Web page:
The New Zealand Superannuation Fund has more than doubled its coal investments to at least $90 million over the past five years, analysis by the Green Party shows.
The Super Fund announced its climate change policy in October, after more than five years of development but it has yet to sell off any fossil fuels as promised.
Considered the gold standard of sustainable investment, Norway's global government pension fund has so far gotten rid of its shares in 69 high-risk coal companies - the most recent sale announced in March.
An analysis by the Greens found the Super Fund was invested in 57 of the same companies and between June 2011 and June 2016 the value of those direct investments more than doubled from $39.3 million to $89.3m.
Green Party co-leader James Shaw said these shares were directly owned by the fund and should be easy to sell.
"Other funds have been doing this for a number of years. New Zealand overall is well behind the eight-ball on this. The Super Fund is leading in New Zealand but we are very late to it," Mr Shaw said.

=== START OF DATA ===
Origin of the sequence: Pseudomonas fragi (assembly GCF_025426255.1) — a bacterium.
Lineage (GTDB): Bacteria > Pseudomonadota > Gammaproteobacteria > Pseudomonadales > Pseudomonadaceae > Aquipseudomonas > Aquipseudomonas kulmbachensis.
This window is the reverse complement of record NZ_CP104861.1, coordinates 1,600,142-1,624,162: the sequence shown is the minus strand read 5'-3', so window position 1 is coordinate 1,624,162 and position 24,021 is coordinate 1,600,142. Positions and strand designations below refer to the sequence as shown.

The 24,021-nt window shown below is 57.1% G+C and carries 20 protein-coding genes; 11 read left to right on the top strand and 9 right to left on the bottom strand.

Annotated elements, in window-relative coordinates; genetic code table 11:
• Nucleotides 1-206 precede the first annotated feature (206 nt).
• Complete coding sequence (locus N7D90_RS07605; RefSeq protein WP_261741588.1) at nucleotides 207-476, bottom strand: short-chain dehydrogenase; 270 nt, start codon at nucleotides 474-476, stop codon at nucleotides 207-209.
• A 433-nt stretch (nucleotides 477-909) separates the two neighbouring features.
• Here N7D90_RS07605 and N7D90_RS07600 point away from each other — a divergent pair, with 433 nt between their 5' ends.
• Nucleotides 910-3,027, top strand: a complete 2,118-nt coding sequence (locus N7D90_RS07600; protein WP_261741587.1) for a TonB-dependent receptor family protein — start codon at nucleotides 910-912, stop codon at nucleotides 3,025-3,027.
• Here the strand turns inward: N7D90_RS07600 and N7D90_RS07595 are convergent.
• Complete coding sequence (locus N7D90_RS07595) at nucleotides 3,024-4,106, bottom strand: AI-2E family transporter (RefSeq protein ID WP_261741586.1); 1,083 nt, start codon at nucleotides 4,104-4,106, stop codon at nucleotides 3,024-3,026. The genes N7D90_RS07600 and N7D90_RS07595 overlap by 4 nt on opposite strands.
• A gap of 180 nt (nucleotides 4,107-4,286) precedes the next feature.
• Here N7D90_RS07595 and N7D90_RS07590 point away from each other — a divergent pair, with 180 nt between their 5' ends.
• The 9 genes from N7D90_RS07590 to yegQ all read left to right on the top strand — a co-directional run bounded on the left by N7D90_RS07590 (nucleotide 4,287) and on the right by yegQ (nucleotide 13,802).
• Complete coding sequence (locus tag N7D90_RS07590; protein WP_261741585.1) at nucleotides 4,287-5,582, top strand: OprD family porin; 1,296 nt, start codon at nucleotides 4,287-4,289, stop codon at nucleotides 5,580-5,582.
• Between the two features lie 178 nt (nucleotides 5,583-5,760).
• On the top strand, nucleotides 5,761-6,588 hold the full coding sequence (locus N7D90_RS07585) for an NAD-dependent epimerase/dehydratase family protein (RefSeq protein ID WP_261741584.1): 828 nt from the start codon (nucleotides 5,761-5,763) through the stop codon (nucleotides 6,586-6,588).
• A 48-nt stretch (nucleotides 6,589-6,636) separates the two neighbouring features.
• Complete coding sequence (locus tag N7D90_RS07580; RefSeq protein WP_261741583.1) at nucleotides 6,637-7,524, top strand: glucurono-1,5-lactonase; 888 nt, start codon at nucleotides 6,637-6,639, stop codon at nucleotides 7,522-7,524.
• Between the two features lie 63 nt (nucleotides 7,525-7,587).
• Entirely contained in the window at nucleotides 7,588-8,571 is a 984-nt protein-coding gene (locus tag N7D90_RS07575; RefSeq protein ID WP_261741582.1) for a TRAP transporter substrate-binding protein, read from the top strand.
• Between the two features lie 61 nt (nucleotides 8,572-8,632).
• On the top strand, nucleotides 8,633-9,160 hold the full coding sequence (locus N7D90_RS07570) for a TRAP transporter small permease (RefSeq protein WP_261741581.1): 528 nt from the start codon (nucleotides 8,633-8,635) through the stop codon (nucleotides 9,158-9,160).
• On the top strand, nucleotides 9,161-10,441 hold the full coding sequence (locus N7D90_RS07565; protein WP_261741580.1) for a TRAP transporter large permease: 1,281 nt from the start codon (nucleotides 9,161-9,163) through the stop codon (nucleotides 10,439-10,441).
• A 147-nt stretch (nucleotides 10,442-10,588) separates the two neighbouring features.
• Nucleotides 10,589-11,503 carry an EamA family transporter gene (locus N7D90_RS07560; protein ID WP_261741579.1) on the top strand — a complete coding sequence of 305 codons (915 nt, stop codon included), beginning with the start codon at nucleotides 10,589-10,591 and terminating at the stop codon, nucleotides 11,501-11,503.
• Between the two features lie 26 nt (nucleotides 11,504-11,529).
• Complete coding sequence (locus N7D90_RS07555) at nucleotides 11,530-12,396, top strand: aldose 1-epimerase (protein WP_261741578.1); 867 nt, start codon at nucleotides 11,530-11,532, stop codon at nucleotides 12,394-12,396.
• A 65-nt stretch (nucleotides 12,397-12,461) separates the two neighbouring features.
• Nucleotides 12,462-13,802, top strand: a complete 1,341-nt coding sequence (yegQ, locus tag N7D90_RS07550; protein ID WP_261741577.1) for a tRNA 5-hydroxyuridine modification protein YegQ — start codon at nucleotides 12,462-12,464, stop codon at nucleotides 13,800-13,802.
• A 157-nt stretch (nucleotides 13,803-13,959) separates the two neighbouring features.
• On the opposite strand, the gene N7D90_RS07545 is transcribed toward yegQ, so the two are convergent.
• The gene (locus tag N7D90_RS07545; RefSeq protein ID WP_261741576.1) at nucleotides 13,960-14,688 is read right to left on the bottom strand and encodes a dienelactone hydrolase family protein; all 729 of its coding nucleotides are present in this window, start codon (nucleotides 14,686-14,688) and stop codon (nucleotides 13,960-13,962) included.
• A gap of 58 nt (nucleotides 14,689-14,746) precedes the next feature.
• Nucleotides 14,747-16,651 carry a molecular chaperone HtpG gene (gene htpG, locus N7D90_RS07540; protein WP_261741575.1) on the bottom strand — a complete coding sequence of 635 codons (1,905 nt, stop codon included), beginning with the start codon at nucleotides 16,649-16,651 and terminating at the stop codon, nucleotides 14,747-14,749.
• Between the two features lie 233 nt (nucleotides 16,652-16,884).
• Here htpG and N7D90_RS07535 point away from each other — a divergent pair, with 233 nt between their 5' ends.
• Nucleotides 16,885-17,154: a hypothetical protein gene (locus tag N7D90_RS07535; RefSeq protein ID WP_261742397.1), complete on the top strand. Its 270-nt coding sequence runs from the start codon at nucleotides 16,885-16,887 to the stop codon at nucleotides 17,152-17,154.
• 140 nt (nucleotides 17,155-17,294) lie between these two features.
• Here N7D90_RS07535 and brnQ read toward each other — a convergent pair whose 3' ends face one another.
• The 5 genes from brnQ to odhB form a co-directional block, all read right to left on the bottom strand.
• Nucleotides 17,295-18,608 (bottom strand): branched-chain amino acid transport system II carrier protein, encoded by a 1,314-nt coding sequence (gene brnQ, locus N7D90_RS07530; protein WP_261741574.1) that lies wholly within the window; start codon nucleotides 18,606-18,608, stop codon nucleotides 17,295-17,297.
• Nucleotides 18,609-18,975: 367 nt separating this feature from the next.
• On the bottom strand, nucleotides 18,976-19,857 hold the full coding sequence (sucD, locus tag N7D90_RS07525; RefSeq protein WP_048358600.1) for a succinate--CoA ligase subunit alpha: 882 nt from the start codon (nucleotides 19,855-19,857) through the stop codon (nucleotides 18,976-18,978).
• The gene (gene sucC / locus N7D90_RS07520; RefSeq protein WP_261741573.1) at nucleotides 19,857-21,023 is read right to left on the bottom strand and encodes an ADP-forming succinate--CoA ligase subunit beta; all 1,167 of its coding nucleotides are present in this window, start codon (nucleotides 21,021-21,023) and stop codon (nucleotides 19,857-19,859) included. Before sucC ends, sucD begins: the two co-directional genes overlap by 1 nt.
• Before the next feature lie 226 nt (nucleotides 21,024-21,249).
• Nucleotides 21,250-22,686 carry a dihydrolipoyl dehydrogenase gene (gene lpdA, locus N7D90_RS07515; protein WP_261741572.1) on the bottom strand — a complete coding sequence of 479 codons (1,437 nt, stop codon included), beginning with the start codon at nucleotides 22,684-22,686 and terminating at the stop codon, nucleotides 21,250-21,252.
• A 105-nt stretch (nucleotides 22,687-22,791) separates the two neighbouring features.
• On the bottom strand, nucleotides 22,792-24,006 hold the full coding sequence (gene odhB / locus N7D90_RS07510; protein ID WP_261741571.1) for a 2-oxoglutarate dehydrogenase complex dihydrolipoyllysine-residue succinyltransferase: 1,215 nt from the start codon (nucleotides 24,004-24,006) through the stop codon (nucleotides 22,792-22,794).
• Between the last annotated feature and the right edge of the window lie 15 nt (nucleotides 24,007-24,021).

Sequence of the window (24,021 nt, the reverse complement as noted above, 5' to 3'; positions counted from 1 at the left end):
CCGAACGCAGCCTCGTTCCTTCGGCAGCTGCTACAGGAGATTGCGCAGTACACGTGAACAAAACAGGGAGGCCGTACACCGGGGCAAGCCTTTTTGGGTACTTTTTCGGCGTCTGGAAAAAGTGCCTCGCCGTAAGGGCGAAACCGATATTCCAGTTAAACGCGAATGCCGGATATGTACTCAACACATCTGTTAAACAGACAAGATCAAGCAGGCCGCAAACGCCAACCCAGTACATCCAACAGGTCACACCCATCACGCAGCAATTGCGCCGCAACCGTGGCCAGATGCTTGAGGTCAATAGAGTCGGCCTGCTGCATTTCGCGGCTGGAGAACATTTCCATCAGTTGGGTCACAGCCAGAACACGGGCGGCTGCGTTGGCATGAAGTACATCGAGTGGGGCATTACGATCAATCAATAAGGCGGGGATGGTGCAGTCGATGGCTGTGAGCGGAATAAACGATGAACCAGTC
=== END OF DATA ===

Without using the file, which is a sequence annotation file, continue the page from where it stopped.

However, Super Fund chief investment officer Matt Whineray said the Green's analysis was flawed because the size of the fund had grown significantly over the five year period.
The fund's direct equities had increased three-fold over that time while the value of the overall fund had increased 14 percent, he said.
"So the proportion of the equities represented by these coal companies has in fact fallen," Mr Whineray said.
Pulling out of fossil fuel investments was complex and it had taken time to get the strategy right but the fund would make an announcement of its first fossil fuel sell-off in the next three months, he said.
A slow process
The Investor Group on Climate Change represented 60 funds in Australia and New Zealand looking to divest from fossil fuels.
Chief executive Emma Herd said it was a slow process for many funds because they were doing it for the first time.
Often the biggest challenge was not pulling out of fossil fuel investments but deciding where to put the money into new low-carbon assets.
"They're new unproven technologies, they're often new companies and that's just as challenging."
The Super Fund already had first hand experience of these risks.
Last month it wrote off its $55m investment in an American wind turbine company Ogin after it was wound down.